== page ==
Under Belgium’s federal system, the country’s three provinces of Flanders, the Brussels Capital region and Wallonia exercise independent powers as they strive to enshrine their economic autonomy. An area where this becomes markedly obvious is trade and investment promotion, and accordingly the regions operate separate trade representation offices in Hungary to facilitate bilateral business relations.
“We operate under the umbrella of the Belgian Embassy, however, ours is an independent representation managed directly from Belgium,” says Edit Ránky, trade and investment counselor representing Wallonia, the Brussels Capital region and the Grand Duchy of Luxembourg. Managed by Belgium’s AWEX (Wallonia Export-Investment Agency) and Brussels Invest & Export (BIE) on the Belgian side, the representation office primarily serves SMEs and micro enterprises that are export ready. Multinational companies have a corporate structure in place for expanding into new markets and they typically don’t rely on services provided by the representation, Edit Ránky tells Diplomacy&Trade.
Flourishing bilateral trade
The impressive increase in bilateral trade is testament to the thriving economic relations between Belgium and Hungary. Total trade volume between the two countries reached EUR 5.03 billion last year, with Belgian imports and exports contributing in an equal measure to the final balance. Walloon exports to Hungary amounted to EUR 324.2 million in 2018 versus EUR 246.7 a year earlier, with the region accounting for 18.6% of total Belgian exports to Hungary last year. The share of Wallonia’s contribution to Hungary bound Belgian exports soared an annual 31.4% in 2018, the second largest increase after Ireland. Trade continued to intensify in 2019 and statistics show that Belgian
exports to Hungary in the first 6 months of the year increased by 9.7% compared to the same period of 2018. “Even though the Hungarian market is saturated, there is always a possibility to enter this market with new brands, services or products. A particular project may take years sometimes, but perseverance tends to bring the expected results,” Edit Ránky notes.
About one sixth of the Walloon, Brussels and Luxembourg based companies registered with the representation office have a presence in Hungary. Most of them are clustered in or around Budapest, the economic center of the country, while others are scattered around Hungary and operate in a wide range of industries. Companies hailing from the Brussels region are typically active in banking and insurance, like Belgian banking giant KBC, which is the parent company of K&H Bank, Hungary’s second largest financial institution based on end-2018 total assets.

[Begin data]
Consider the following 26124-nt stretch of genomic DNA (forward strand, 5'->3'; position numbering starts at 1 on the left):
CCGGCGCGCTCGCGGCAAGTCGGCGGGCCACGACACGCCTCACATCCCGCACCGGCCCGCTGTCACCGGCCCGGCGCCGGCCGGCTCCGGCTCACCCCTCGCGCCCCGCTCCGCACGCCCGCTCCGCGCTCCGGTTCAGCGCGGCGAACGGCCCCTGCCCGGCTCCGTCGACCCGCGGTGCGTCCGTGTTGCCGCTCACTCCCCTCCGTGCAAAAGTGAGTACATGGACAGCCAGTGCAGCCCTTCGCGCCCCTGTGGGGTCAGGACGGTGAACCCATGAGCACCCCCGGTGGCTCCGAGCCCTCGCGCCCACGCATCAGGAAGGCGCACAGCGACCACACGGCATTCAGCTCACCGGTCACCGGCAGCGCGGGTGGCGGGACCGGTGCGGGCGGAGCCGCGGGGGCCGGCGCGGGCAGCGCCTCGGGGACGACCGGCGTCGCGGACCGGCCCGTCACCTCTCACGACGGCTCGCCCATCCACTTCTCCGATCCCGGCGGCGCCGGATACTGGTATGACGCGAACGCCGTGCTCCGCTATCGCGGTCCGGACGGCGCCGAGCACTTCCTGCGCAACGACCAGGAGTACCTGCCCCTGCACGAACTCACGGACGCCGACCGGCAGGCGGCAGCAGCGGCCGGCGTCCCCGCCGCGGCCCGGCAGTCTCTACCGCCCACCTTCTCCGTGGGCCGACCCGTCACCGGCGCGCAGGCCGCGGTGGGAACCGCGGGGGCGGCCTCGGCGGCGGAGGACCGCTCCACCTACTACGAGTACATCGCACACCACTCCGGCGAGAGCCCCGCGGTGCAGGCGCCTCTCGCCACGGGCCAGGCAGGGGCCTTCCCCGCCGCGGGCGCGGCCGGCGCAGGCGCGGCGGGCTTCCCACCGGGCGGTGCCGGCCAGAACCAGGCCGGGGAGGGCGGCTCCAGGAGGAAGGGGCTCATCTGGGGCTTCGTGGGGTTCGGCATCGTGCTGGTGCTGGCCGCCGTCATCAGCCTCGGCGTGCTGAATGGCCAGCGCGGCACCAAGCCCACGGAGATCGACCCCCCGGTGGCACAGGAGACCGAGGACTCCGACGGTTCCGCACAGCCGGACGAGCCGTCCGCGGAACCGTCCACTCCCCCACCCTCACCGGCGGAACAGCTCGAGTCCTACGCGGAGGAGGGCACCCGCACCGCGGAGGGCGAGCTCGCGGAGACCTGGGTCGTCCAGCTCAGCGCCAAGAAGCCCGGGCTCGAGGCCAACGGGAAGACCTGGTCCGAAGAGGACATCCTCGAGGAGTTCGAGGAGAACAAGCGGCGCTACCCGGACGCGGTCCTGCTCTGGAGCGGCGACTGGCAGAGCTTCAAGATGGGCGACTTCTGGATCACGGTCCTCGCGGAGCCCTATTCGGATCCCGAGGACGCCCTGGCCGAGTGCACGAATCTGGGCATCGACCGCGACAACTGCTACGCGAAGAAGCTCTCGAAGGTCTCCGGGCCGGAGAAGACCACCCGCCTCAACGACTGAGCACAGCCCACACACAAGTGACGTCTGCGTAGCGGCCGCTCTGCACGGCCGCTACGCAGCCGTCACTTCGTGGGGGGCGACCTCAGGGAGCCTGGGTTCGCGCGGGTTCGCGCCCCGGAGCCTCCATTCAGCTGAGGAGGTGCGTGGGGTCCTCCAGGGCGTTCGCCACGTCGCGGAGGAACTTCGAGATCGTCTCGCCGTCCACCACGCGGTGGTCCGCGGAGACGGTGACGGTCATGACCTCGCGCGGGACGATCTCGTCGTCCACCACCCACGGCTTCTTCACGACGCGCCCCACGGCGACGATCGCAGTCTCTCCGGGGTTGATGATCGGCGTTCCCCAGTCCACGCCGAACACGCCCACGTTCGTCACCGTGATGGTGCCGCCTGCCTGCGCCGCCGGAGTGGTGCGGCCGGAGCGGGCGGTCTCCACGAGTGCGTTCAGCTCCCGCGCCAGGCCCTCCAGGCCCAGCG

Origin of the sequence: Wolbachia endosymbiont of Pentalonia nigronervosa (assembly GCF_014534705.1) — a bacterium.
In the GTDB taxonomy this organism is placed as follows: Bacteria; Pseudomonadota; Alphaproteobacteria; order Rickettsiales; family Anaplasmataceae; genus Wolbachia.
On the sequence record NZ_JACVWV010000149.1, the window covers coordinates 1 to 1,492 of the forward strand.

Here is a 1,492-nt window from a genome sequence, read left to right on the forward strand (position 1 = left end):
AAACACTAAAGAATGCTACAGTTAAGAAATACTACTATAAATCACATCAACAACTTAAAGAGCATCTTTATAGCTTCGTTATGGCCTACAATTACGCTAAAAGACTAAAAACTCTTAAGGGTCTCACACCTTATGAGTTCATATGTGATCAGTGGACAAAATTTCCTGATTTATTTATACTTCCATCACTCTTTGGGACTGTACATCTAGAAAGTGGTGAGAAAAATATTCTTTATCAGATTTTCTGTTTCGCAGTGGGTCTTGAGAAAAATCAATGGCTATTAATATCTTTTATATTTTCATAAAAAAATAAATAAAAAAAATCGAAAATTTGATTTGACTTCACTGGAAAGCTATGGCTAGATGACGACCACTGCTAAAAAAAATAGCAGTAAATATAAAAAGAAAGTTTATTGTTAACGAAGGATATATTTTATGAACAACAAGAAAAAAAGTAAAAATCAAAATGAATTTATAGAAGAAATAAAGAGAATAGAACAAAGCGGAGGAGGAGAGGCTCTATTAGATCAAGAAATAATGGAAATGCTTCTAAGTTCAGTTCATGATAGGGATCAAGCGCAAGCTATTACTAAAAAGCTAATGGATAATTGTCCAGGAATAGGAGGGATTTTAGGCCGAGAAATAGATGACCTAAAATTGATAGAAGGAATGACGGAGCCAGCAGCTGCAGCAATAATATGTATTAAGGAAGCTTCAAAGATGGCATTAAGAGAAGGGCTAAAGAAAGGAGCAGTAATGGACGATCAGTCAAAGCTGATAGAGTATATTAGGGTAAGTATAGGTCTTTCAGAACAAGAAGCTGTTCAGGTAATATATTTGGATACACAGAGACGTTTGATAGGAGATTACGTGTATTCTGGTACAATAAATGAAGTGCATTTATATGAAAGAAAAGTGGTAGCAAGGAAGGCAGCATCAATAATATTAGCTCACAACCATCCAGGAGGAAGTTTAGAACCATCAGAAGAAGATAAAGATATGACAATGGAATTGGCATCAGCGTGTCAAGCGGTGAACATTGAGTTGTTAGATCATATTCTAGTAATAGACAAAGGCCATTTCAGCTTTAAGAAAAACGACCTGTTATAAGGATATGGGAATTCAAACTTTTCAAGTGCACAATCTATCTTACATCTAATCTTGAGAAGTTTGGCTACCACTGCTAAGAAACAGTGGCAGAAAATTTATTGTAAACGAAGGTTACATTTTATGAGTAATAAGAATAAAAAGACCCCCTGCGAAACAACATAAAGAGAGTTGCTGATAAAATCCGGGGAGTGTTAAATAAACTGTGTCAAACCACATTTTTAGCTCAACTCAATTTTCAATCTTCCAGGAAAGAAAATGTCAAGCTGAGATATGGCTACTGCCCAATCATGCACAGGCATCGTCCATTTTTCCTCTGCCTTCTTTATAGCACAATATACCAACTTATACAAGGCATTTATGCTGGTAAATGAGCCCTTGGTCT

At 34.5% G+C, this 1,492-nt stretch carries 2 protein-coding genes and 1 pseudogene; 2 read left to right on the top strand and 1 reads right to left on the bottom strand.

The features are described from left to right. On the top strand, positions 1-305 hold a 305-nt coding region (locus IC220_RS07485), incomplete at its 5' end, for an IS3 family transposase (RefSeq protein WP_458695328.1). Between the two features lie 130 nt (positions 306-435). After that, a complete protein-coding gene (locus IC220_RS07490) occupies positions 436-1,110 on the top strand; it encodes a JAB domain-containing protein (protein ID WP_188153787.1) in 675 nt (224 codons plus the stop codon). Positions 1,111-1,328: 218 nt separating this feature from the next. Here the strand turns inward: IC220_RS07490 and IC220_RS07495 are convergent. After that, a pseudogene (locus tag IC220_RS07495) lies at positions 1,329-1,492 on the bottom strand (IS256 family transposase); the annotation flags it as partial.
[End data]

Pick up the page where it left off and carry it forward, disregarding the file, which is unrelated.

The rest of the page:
Schréder was the absolute pioneer among Walloon enterprises setting up operations in Hungary having entered the market before the fall of the Iron Curtain. The Tungsram-Schréder Zrt. company was founded in 1983 by the Schréder Group and two Hungarian enterprises; in the 1990s, the company became fully owned by the Belgian side. Today, the company is the largest outdoor lighting supplier in Hungary with an annual turnover exceeding EUR 10 million. It currently employs more than 200 people in its business, production, and development entities. Schréder, founded in Liége in 1907, has carried out iconic projects in Budapest, including the lighting of Andrássy Avenue, the Opera House, the Buda Castle District and two bridges connecting Pest to Buda.
In the real estate segment, Wallonia is represented by the Atenor Group and Codic, both active in the capital Budapest. Atenor, a real estate development company listed on Euronext Brussels, is the developer of the Váci Greens office complex in Budapest, one of the largest office building projects in the country. The large-scale campus-style development project lies on over 130,000 sqm and comprises exclusive A + office space in a green work environment.
It consists of six state-of-the-art buildings built in two phases in the heart of one of Budapest’s most famous business districts. The company has launched a second, four-building office complex project in Budapest called Aréna Business Campus. The project is expected to be completed in 2023. Codic’s portfolio consists of projects that combine residential, commercial and office developments. The company is responsible for centrally located developments such as the Krisztina Palace, the Green Court Residences and Office and the V 48 building on Váci Road. Carmeuse, a world reference in the production of lime and its derivatives, has a mining and production site in Hungary. The enterprise, boasting 150 years of experience in the extraction and transformation of limestone and dolomite into lime and essential derivatives, employs about 45 people in Hungary.
Perseverance and stubbornness
Companies from Wallonia, the Brussels region and Luxembourg each account for 30% of Hungary’s total trade with Belgium, Edit Ránky says, adding that with some businesses the issue of their exact origin is not crystal clear, and boundaries are sometimes blurred. “Even though some of the requests we receive fall outside my competence, my mission is to lend a helping hand to improve bilateral trade and economic relations.” She notes that the lack of French language skills in Hungary can sometimes be a barrier to fruitful cooperation, especially in segments like agriculture. “This is a job that requires a lot of perseverance, stubbornness and outstanding diplomatic skills, to make sure that the company we are trying to help is received at the proper level and its business propositions are examined in depth,” Edit Ránky says.
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